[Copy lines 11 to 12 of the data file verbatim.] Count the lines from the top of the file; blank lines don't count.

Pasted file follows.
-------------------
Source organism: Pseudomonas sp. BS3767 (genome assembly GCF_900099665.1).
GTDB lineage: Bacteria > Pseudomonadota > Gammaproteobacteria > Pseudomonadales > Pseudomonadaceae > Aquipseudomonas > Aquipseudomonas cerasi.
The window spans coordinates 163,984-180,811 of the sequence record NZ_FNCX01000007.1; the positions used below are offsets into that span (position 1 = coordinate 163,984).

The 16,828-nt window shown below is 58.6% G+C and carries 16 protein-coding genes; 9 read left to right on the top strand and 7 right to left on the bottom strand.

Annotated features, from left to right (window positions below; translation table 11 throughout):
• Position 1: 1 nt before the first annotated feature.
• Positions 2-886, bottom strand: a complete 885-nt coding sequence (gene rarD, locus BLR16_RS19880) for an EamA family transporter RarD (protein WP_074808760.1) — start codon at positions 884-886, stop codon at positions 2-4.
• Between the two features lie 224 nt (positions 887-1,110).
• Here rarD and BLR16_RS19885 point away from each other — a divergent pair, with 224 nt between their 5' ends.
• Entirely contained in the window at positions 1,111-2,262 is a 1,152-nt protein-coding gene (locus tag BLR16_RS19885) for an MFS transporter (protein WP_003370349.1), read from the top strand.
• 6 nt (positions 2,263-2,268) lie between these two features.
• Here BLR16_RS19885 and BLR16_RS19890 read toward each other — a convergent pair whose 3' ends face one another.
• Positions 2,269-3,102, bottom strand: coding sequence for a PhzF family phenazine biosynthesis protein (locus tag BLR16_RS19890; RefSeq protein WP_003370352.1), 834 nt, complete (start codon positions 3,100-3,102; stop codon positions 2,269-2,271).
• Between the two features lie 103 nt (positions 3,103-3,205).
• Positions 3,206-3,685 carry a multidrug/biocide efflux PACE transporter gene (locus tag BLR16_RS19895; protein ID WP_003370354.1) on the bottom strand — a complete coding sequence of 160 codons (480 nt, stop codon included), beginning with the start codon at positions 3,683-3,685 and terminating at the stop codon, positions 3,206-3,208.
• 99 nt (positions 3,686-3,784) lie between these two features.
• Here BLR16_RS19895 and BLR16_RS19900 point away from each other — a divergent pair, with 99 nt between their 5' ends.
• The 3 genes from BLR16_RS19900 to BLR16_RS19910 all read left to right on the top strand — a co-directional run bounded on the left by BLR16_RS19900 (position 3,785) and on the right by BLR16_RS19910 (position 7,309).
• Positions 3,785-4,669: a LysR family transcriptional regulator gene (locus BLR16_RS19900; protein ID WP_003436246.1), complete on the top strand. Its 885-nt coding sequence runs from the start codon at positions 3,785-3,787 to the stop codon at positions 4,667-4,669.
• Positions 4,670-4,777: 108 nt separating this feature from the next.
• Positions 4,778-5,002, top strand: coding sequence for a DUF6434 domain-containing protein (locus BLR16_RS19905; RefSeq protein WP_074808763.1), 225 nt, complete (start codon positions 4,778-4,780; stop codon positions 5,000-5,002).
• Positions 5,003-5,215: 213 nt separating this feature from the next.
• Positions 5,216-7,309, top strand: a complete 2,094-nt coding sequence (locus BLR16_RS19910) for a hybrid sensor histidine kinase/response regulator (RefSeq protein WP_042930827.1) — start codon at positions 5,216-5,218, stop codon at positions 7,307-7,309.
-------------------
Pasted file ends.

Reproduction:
• 6 nt (positions 2,263-2,268) lie between these two features.
• Here BLR16_RS19885 and BLR16_RS19890 read toward each other — a convergent pair whose 3' ends face one another.